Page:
The move makes sense as the funds are run by the same manager, have identical investment objectives, and substantially similar investment strategies. Voyager concentrates on midsize and large companies, while Growth Opportunities focuses mainly on large ones.
Performance, notes Chris Dieterich, hasn't been identical though, as Voyager has lagged the S&P 500 by a full 600 basis points a year over the past five years, while Growth Opportunities has lagged by just 1.2%.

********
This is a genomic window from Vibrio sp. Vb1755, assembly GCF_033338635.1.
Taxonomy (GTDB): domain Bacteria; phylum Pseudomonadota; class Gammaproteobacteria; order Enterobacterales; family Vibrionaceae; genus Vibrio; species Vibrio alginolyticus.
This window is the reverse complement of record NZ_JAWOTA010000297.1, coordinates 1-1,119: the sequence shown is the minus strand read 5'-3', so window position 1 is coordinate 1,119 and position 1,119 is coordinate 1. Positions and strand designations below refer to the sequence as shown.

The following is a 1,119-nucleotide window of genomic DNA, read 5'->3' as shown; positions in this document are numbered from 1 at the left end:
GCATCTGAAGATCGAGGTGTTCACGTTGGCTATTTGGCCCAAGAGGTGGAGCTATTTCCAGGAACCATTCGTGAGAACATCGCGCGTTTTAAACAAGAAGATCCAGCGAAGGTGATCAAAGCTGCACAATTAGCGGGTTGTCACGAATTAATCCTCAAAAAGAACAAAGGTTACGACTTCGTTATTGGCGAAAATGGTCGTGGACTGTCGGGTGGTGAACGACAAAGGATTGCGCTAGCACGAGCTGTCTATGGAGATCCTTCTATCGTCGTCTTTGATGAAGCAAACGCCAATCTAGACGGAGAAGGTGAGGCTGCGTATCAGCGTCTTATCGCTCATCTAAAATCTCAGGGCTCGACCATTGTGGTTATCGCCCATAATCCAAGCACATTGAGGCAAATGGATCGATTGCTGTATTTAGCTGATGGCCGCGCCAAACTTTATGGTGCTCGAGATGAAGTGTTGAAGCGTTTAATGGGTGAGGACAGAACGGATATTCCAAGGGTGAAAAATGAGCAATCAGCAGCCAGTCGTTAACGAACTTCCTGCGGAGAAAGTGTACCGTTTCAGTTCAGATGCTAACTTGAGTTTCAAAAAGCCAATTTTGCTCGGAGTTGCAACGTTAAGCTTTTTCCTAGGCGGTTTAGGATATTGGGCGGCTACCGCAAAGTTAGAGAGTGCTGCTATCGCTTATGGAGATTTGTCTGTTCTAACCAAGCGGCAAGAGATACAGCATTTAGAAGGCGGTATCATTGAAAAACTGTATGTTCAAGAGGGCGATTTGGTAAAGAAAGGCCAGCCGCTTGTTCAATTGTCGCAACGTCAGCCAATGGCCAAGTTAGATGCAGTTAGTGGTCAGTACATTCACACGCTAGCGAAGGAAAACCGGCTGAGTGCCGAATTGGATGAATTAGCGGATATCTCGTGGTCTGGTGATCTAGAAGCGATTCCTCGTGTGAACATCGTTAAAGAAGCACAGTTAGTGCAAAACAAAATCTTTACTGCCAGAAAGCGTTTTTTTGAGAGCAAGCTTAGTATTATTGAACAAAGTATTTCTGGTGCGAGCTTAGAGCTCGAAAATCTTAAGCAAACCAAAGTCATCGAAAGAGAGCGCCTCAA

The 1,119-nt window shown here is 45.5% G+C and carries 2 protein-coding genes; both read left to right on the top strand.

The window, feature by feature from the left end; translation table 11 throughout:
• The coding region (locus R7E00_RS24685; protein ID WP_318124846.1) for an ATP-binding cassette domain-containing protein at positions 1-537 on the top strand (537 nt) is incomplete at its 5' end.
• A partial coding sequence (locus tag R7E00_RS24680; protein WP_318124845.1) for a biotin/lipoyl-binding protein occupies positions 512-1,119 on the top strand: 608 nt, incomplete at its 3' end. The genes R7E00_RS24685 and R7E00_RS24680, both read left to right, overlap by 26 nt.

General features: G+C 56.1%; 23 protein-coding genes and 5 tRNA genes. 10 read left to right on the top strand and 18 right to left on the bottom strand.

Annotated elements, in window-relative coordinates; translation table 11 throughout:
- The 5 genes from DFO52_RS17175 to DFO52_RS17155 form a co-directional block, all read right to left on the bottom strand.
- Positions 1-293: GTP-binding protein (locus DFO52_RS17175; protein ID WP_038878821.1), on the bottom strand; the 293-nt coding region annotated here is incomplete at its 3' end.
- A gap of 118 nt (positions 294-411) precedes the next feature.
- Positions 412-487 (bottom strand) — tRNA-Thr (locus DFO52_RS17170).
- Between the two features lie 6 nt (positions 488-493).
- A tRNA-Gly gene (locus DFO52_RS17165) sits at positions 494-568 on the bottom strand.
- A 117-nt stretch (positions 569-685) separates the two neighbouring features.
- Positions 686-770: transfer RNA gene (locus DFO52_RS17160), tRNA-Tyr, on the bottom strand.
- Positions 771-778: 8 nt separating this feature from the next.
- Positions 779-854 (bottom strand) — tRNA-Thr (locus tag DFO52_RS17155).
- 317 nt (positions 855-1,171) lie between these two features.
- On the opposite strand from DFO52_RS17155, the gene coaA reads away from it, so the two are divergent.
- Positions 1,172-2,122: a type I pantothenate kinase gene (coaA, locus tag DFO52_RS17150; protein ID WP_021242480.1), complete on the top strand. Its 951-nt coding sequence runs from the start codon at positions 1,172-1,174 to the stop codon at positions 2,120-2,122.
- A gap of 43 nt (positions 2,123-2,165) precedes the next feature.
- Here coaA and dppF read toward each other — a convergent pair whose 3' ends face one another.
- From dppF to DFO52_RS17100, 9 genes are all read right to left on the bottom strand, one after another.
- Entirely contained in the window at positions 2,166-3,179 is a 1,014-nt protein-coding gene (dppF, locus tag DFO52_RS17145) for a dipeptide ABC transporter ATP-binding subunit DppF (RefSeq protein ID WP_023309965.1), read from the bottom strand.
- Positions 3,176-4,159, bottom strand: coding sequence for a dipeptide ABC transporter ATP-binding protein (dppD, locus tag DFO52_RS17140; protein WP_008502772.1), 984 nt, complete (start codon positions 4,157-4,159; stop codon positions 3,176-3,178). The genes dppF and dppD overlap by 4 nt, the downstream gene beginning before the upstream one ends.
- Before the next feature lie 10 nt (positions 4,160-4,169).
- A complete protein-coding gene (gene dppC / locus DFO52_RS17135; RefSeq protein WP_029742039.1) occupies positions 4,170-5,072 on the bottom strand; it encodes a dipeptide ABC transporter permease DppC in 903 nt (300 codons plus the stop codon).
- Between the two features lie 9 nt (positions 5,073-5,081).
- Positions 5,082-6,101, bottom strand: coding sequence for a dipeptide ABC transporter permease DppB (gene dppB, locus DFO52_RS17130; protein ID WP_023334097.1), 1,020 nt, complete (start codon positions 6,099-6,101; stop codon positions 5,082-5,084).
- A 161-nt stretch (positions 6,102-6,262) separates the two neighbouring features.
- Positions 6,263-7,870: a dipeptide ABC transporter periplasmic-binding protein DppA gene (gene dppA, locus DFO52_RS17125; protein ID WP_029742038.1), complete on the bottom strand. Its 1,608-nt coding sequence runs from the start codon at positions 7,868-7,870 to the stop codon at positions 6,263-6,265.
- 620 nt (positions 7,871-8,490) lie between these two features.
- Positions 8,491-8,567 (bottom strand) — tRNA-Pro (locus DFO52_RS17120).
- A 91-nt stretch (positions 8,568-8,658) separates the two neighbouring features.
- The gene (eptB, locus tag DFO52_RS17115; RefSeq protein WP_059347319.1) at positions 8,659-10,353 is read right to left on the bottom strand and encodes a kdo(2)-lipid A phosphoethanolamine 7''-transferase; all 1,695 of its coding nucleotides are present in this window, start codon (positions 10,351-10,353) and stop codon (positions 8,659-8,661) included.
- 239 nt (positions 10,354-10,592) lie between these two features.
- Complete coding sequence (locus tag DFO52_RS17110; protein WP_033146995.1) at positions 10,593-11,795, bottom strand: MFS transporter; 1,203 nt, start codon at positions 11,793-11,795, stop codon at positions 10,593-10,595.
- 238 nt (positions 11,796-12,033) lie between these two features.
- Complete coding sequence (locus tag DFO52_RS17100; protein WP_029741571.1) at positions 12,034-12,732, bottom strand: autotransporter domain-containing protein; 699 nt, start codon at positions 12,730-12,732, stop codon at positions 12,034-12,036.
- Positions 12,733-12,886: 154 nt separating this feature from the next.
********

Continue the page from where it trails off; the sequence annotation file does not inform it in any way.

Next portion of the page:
Voyager has been around forever - Class A shares became available in 1969. The fund has seen better days - assets today of $3.3B stand against $26.2B in 2000.
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